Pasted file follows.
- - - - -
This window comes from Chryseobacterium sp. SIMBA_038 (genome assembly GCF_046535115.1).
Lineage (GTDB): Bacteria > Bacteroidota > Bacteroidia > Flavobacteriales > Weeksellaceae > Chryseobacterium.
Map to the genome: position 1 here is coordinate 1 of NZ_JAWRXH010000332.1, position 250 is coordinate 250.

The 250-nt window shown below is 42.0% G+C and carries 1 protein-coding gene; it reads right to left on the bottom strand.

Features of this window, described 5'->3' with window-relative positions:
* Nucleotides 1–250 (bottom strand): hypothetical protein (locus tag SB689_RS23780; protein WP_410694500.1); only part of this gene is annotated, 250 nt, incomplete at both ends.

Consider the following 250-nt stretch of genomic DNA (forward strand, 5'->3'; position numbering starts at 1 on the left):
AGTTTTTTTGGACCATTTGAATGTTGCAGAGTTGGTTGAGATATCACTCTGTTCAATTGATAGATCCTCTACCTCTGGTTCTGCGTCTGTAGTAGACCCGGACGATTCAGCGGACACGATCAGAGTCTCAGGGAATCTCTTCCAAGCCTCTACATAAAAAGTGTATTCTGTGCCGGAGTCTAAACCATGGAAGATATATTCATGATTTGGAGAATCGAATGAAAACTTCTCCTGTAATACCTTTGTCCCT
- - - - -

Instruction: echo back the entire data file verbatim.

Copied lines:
This window comes from Chryseobacterium sp. SIMBA_038 (genome assembly GCF_046535115.1).
Lineage (GTDB): Bacteria > Bacteroidota > Bacteroidia > Flavobacteriales > Weeksellaceae > Chryseobacterium.
Map to the genome: position 1 here is coordinate 1 of NZ_JAWRXH010000332.1, position 250 is coordinate 250.

The 250-nt window shown below is 42.0% G+C and carries 1 protein-coding gene; it reads right to left on the bottom strand.

Features of this window, described 5'->3' with window-relative positions:
* Nucleotides 1–250 (bottom strand): hypothetical protein (locus tag SB689_RS23780; protein WP_410694500.1); only part of this gene is annotated, 250 nt, incomplete at both ends.

Consider the following 250-nt stretch of genomic DNA (forward strand, 5'->3'; position numbering starts at 1 on the left):
AGTTTTTTTGGACCATTTGAATGTTGCAGAGTTGGTTGAGATATCACTCTGTTCAATTGATAGATCCTCTACCTCTGGTTCTGCGTCTGTAGTAGACCCGGACGATTCAGCGGACACGATCAGAGTCTCAGGGAATCTCTTCCAAGCCTCTACATAAAAAGTGTATTCTGTGCCGGAGTCTAAACCATGGAAGATATATTCATGATTTGGAGAATCGAATGAAAACTTCTCCTGTAATACCTTTGTCCCT